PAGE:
• disabled people are not costumes. we’re not scary, we’re not dangerous, and we’re not a game 
  • please god someone save me from this hell have fun i guess

if any other (DISABLED) people want to add points, feel free! 

calling out yanderechild (aka Stefi)

it’s come to my attention that yanderechild, Stefi, is really problematic. She is a popular tokyo ghoul artist and blogger, with a large following. i’ve discussed the matter with some other friends (whom of which preferred to remain anonymous) and i’ve decided to make this call out.

i was inspired by the courage of those who made the suzuyajesus callout, and i wanted to do one as well.

Keep reading

Allistics: We’ll teach them to behave like ‘normal people’ by traumatising them into developing anxiety and then shame them for being so anxious all the time!

Allistics: Why is there such a huge percentage of autistic people with anxiety???? I guess we’ll never know…Maybe its just another autism symptom…yeah.

anonymous asked:

A while back you were doing individual reviews of animorph books and I was searching through the tag and I can't believe no one asked for 53,so please I know it was years ago and ur probs busy but I'm dying to know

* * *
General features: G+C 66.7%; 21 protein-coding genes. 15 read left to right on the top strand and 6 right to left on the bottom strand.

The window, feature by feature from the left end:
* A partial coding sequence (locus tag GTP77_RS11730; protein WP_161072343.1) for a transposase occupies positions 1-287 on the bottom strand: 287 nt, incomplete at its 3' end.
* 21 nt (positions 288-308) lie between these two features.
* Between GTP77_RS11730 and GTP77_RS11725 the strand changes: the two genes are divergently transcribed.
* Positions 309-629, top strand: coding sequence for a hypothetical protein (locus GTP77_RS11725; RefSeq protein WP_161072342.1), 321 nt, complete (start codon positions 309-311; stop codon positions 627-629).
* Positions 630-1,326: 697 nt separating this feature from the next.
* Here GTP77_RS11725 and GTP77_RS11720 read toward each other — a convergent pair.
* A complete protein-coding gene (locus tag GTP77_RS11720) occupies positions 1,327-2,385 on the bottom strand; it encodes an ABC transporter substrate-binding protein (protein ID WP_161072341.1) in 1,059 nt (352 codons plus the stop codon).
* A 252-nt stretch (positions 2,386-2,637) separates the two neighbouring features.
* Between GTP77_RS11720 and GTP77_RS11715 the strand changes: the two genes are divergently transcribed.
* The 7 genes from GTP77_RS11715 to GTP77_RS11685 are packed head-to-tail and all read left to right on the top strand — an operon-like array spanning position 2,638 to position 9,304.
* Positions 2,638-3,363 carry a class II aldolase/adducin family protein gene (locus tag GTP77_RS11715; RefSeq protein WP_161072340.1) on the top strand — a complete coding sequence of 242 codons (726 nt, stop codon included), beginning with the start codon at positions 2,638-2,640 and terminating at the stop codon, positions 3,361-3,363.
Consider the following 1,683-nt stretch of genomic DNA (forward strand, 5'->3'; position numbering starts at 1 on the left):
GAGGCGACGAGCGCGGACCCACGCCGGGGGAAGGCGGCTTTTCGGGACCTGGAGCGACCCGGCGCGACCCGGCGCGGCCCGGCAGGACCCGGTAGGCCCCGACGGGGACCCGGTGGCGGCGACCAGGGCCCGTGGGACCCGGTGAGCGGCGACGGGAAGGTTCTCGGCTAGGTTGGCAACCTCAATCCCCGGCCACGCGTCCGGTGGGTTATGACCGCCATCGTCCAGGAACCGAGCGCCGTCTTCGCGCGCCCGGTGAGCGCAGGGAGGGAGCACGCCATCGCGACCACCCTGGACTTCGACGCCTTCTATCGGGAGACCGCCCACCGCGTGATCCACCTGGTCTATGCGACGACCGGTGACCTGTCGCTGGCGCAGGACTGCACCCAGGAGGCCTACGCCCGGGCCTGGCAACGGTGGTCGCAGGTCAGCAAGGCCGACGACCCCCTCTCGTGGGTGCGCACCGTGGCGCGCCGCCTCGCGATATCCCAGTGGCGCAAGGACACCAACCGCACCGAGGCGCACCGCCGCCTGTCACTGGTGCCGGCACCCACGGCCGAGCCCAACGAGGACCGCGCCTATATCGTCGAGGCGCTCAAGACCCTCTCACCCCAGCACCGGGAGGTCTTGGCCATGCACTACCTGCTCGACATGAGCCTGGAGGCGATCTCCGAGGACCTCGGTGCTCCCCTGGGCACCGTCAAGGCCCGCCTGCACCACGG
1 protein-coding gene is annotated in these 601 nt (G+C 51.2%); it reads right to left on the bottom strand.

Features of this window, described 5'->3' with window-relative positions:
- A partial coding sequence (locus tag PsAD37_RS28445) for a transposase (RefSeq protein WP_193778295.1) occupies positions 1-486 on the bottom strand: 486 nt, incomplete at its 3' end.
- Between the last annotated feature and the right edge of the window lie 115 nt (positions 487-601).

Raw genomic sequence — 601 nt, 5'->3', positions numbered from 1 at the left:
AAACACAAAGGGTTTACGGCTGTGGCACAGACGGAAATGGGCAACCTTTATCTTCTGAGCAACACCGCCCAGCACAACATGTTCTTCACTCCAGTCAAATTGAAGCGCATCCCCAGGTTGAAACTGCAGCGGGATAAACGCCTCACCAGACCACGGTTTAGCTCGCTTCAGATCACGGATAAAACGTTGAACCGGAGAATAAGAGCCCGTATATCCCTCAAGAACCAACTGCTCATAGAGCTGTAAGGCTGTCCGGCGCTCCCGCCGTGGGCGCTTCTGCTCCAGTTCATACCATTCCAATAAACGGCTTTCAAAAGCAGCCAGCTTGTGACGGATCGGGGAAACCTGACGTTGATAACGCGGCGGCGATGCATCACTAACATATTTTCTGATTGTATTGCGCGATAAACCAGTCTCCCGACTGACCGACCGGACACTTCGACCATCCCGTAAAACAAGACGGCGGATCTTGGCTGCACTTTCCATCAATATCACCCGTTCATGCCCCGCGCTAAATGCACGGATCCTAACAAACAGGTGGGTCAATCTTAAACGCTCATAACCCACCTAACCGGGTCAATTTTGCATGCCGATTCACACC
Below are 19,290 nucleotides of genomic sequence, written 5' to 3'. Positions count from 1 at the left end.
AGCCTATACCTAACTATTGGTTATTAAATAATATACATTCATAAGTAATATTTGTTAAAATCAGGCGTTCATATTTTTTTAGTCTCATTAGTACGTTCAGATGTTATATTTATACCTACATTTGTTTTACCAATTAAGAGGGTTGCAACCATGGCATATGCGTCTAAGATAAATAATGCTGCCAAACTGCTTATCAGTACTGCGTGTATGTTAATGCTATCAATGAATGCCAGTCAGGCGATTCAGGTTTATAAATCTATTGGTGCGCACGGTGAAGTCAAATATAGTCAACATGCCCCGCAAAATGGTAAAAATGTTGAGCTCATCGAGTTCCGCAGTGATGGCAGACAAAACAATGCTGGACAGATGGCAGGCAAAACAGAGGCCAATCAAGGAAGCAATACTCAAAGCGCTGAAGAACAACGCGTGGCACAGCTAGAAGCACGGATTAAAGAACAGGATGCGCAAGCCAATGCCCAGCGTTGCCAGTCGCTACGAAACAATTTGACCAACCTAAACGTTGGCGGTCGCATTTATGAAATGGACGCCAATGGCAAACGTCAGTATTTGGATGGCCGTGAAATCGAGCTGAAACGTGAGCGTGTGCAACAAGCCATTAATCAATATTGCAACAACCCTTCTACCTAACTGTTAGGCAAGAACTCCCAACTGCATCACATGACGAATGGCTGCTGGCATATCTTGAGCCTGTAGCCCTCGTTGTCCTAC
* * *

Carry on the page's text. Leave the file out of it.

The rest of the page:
Short opinion: I LOOOOOVE the “several independent teams come together to fight a common enemy in the final boss battle” tope—and I love even more how much K.A. Applegate subverts that trope in this book.

Long opinion:

I do really REALLY like #53, which I think actually manages to be a final battle worthy of the entire Animorphs series despite all expectations that such a thing would even be possible.  However, I also think I need to say before I get any further into this review: this book is also Really Freaking Problematic.  Specifically, it’s Problematic As Hell that 30-odd disabled characters, most of them from unstable situations, get killed off (offscreen, no less) to manipulate the emotions of an able-bodied cis het upper-class white boy.  It just is.  I love this book despite its problematic elements; I also don’t ask anyone else to like this book or to overlook those problematic elements just because it’s also well-written.  (Given my feelings on #40, it’d be pretty damn hypocritical of me to do so.)